Strip aerobics is hot in Los Angeles, but will it play in Fort Worth?
Thursday, September 6th 2001, 12:00 am
By: News On 6
WASHINGTON (AP) _ Lots of exercisers take off a T-shirt when they get hot, but these aerobic dancers might not stop there.
At the Crunch health club chain, the latest dance sensation is strip aerobics. Its developer bills Cardio Strip Tease as adult fun for everyone.
``People want to know how to strip,'' said choreographer Jeff Costas. And it's not just to develop a skill to impress their partners. ``When someone takes that big old T-shirt off their body, and they can see their body and see what they are doing at that moment, the workout is so effective.''
Crunch, an international health club chain based in New York, markets itself as the industry rule breaker, the club for exercisers who like to experiment. And Costas said Crunch had been toying with the idea of a strip class for a couple of years.
``I used to choreograph a male revue at the Roxy in Boston in 1996,'' Costas said. ``Did that teach me how to strip? No, I was teaching them how to dance and move and block on the stage. They were the strippers, and I was the choreographer.''
However, Costas built on his experience when he agreed to create a program for a Crunch club in Los Angeles _ located, as Costas pointed out, on Sunset Strip. Cardio Strip began there in June, 45 minutes on Wednesday evenings.
Cardio Strip is truly aerobics, Costas said. It's medium intensity, and it is low-to-no-impact because the feet don't have to leave the floor. Instead of jumping, participants wriggle.
``I get people to move in a figure-eight with their hips,'' Costas said. ``There's a lot of body rolling, starting with your chest, rolling down through the abdomen and through your buttocks.''
There's also a lot of touching yourself, and the session finishes in lap dancing, Costas said.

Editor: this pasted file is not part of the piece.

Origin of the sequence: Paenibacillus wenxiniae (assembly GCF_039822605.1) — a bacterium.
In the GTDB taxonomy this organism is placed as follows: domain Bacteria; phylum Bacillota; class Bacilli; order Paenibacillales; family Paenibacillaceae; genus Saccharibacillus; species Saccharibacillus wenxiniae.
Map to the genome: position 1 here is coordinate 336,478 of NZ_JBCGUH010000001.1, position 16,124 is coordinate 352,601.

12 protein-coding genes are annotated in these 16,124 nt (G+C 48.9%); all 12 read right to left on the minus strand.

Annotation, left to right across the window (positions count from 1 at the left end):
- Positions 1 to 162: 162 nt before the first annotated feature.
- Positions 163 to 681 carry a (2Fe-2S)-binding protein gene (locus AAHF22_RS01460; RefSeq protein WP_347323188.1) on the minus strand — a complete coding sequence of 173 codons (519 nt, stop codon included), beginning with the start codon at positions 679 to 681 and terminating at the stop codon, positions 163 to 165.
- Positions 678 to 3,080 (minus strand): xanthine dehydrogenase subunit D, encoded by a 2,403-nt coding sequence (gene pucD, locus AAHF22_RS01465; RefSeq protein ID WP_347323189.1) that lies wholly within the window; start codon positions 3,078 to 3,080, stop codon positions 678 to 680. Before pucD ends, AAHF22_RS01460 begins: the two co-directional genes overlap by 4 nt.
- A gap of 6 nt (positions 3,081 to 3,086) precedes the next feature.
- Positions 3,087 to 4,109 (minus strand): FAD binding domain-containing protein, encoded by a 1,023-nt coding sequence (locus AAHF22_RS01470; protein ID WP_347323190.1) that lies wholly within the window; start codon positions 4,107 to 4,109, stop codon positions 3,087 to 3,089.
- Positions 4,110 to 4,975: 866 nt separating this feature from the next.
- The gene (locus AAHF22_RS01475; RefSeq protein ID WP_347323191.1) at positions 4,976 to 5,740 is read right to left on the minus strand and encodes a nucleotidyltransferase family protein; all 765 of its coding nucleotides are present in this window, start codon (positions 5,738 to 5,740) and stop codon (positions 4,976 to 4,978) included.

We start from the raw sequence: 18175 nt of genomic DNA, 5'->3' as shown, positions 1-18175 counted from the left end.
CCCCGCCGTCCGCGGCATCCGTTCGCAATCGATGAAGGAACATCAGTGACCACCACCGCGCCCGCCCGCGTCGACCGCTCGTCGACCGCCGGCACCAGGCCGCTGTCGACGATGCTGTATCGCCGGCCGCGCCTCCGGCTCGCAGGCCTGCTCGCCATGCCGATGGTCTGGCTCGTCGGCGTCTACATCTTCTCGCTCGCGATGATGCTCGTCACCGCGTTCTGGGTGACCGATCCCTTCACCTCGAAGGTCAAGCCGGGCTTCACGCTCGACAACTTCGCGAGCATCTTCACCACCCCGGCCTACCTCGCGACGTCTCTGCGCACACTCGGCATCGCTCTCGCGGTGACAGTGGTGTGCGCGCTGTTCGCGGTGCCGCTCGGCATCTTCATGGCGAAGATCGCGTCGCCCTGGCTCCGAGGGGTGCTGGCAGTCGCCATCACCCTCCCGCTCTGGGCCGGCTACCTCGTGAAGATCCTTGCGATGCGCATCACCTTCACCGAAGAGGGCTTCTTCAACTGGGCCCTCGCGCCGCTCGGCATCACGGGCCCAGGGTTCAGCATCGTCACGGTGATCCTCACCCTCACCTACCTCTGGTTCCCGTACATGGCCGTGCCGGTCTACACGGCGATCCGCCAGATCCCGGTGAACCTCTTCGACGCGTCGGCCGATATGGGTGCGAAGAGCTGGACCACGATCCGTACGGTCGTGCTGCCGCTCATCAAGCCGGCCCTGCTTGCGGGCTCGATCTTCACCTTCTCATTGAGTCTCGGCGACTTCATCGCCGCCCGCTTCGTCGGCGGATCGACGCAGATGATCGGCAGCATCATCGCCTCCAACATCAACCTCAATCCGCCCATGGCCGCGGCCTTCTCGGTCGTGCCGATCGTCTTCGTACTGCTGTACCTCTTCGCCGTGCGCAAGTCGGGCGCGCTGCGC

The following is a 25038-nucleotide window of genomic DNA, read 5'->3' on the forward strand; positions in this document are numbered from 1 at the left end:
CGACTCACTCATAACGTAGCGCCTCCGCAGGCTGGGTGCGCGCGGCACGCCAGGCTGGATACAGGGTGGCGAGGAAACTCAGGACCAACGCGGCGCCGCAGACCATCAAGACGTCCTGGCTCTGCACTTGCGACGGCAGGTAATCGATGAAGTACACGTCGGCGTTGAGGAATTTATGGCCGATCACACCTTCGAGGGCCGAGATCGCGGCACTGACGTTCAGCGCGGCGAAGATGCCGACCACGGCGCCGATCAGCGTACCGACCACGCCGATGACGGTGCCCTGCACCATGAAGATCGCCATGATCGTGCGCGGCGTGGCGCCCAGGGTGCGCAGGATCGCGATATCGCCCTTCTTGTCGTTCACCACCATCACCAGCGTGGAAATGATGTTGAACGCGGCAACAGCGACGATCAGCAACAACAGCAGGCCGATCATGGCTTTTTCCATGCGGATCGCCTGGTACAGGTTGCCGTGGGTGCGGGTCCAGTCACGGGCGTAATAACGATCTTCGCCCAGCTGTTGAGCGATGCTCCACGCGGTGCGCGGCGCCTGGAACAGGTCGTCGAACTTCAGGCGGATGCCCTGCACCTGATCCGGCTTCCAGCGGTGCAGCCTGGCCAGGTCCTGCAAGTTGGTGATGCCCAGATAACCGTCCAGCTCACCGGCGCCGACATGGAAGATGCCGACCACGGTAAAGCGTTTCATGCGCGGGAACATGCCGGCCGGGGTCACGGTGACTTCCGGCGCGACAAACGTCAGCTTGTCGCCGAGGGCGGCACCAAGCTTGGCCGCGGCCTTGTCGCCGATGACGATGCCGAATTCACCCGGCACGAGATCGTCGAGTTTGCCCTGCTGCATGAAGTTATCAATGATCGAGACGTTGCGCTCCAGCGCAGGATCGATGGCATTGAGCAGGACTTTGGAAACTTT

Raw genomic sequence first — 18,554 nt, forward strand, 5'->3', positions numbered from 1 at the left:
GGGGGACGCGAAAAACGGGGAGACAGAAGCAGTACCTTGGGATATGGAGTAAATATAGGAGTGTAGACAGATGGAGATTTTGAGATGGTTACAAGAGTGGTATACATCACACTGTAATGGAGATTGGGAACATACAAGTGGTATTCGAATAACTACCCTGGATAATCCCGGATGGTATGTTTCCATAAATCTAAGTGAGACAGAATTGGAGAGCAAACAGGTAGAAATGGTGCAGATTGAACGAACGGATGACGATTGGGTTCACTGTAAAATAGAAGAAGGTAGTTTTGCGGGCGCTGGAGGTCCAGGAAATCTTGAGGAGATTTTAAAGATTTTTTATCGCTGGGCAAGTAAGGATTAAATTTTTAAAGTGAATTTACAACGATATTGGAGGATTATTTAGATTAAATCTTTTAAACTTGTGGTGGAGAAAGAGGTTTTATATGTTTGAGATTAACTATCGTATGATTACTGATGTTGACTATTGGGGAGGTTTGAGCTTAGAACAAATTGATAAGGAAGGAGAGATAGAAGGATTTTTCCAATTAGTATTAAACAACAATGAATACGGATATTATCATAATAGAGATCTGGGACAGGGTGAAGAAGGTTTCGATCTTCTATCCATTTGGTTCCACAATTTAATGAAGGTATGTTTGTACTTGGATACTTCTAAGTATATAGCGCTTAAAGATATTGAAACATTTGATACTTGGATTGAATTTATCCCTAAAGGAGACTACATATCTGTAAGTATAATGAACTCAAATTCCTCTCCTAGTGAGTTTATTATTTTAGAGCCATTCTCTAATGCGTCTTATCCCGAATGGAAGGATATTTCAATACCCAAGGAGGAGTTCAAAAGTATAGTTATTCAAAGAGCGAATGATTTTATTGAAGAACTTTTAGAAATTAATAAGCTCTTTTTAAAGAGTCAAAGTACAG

Participants naturally are encouraged to shed clothing; Costas has them tell each other, ``You look hot.'' After a while, they begin to think, ``Wait a minute. I do look hot,'' he said.
But nobody has to shed more than he or she wants. ``It's not about getting naked,'' Costas said.
Some people may flash their butts, and one woman wears pasties and has been known to pull her bra down, but others might just pull up a T-shirt and then pull it back down, or even do the whole class entirely clothed, he said.
Despite its flashiness, Cardio Strip is not just for those with something to flash, Costas said. ``Your body is a work in progress. This is celebrating you at the moment,'' he said.
The class spans all ages (18 and over) and body types _ from the '``Baywatch' babe'' with the flawless body to the 70-year-old woman who seems to like the program because the steps are easy to follow, he said.
Despite that age- and body-type range, experts doubt Cardio Strip will expand beyond its New York and Los Angeles foothold to become the next national aerobics craze.
``It's typical Crunch _ they get people's attention,'' said William C. Howland, director of research for the International Health, Racquet and Sportsclub Association, a trade group. But Crunch doesn't feature Cardio Strip in its Atlanta-area facility, ``and I think that tells you something,'' he said.
``How funny. And they strip to music?'' said Karla Overturf, chair of the group fitness committee at IDEA, The Health and Fitness Association, a fitness professionals' group. Overturf, who works out of the wellness division of Osteopathic Hospital in Fort Worth, Texas, doesn't think Fort Worth is ready to strip.
``We do have a program that's very dance-oriented and ... nah, it doesn't have anything to do with stripping,'' she said.
Even Santa Monica, Calif., a neighbor of Los Angeles, may not be ready for Cardio Strip, said Petra Kolber, winner of the 2001 IDEA Fitness Instructor of the Year award.
It's not that Kolber is against strip. ``My thing is, if it's not offending anyone, fitness should be fun and, if it motivates anyone to work out, whatever floats your boat,'' she said.
However, although Santa Monicans are fairly body-conscious, ``there are some things I have yet to see bared in a gym, and there's probably a reason for it,'' Kolber said.